Platform Revolution: How Networked Markets Are Transforming the Economy--And How to Make Them Work for You by Sangeet Paul Choudary, Marshall W. van Alstyne, Geoffrey G. Parker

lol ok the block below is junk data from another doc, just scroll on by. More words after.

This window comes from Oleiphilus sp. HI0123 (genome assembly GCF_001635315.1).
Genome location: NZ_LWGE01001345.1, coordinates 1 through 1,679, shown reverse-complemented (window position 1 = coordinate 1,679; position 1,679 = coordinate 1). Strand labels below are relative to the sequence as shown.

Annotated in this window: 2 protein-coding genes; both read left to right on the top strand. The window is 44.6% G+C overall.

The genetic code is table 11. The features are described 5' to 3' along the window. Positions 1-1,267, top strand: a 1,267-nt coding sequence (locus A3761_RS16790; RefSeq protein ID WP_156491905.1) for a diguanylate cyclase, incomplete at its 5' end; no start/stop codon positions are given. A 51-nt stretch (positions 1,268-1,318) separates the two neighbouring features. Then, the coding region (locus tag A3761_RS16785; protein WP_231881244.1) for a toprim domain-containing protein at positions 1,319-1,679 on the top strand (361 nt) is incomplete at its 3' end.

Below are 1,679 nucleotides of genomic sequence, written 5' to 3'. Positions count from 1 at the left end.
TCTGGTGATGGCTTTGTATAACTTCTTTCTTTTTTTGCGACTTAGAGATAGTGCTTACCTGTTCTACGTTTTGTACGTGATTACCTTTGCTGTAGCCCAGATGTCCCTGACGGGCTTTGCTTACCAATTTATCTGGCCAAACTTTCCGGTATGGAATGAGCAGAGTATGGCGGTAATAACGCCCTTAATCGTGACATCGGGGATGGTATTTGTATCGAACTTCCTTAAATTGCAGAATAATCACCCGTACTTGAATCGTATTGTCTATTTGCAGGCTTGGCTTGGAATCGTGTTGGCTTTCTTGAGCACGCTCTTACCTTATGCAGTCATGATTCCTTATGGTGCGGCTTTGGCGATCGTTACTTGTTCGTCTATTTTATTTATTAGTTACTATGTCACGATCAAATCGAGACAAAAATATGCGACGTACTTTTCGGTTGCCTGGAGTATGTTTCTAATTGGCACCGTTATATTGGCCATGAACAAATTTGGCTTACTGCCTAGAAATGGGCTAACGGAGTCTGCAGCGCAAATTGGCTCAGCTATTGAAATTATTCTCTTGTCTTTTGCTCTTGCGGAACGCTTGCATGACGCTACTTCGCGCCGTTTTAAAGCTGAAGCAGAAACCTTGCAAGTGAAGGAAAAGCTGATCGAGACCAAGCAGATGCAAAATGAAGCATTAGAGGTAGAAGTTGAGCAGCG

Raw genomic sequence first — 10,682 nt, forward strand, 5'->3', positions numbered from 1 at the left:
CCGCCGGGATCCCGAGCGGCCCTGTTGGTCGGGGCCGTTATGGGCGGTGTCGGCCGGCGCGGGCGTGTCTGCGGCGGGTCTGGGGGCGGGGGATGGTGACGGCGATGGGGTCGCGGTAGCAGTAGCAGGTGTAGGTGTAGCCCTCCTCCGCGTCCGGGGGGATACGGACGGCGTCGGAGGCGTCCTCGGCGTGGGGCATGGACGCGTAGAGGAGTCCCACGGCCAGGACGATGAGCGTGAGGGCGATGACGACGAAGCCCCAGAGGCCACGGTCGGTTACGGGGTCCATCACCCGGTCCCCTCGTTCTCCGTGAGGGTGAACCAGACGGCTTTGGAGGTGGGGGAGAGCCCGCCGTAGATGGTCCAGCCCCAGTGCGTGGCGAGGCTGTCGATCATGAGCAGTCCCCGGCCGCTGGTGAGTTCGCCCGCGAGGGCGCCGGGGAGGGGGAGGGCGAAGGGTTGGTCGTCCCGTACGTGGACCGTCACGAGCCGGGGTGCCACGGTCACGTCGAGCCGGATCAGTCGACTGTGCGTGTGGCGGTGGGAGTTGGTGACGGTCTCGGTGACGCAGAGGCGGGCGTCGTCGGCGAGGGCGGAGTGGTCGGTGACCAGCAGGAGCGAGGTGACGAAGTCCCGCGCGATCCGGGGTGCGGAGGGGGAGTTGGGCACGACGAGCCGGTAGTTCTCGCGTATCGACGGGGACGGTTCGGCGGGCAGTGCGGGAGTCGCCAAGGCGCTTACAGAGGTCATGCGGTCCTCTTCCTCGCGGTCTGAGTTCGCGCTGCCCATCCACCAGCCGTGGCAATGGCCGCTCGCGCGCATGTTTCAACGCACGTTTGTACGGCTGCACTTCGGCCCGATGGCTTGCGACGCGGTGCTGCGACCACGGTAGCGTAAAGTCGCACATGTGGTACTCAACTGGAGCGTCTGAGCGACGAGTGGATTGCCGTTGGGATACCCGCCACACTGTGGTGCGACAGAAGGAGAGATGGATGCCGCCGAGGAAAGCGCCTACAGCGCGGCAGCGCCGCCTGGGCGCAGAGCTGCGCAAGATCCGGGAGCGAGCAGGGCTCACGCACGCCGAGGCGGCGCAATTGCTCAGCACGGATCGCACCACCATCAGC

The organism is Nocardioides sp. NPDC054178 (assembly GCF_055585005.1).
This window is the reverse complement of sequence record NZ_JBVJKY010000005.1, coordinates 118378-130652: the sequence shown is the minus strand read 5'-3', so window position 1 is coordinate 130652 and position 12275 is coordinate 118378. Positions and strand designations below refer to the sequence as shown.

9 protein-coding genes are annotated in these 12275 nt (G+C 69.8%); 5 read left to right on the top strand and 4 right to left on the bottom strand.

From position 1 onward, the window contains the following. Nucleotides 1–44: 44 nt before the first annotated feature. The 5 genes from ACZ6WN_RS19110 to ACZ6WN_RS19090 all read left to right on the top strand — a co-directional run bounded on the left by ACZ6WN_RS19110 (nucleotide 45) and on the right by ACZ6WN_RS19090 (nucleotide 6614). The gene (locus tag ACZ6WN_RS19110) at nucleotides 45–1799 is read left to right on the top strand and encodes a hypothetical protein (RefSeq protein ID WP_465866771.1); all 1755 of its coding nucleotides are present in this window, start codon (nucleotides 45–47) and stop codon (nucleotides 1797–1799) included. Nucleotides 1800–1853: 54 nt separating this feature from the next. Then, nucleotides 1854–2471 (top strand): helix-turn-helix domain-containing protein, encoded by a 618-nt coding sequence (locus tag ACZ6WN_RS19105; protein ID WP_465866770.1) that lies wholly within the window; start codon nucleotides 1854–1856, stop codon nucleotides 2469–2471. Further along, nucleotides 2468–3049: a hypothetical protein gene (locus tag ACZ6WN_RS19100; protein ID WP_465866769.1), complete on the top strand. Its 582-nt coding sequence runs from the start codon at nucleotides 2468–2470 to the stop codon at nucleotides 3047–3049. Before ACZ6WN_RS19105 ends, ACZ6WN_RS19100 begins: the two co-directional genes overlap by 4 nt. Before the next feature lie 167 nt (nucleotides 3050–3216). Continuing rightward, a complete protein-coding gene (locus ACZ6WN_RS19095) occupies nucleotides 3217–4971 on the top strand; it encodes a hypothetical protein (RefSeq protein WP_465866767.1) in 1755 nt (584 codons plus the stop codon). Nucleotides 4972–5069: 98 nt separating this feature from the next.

3D printing, Affordable Care Act / Obamacare, Airbnb, Amazon Mechanical Turk, Amazon Web Services, Andrei Shleifer, Apple's 1984 Super Bowl advert, autonomous vehicles, barriers to entry, big data - Walmart - Pop Tarts, bitcoin, blockchain, business process, buy low sell high, chief data officer, clean water, cloud computing, connected car, corporate governance, crowdsourcing, data acquisition, data is the new oil, discounted cash flows, disintermediation, Edward Glaeser, Elon Musk, en.wikipedia.org, Erik Brynjolfsson, financial innovation, Haber-Bosch Process, High speed trading, Internet of things, inventory management, invisible hand, Jean Tirole, Jeff Bezos, jimmy wales, Khan Academy, Kickstarter, Lean Startup, Lyft, market design, multi-sided market, Network effects, new economy, payday loans, peer-to-peer lending, Peter Thiel, pets.com, pre–internet, price mechanism, recommendation engine, RFID, Richard Stallman, ride hailing / ride sharing, Ronald Coase, Satoshi Nakamoto, self-driving car, shareholder value, sharing economy, side project, Silicon Valley, Skype, smart contracts, smart grid, Snapchat, software is eating the world, Steve Jobs, TaskRabbit, The Chicago School, the payments system, Tim Cook: Apple, transaction costs, two-sided market, Uber and Lyft, Uber for X, winner-take-all economy, Zipcar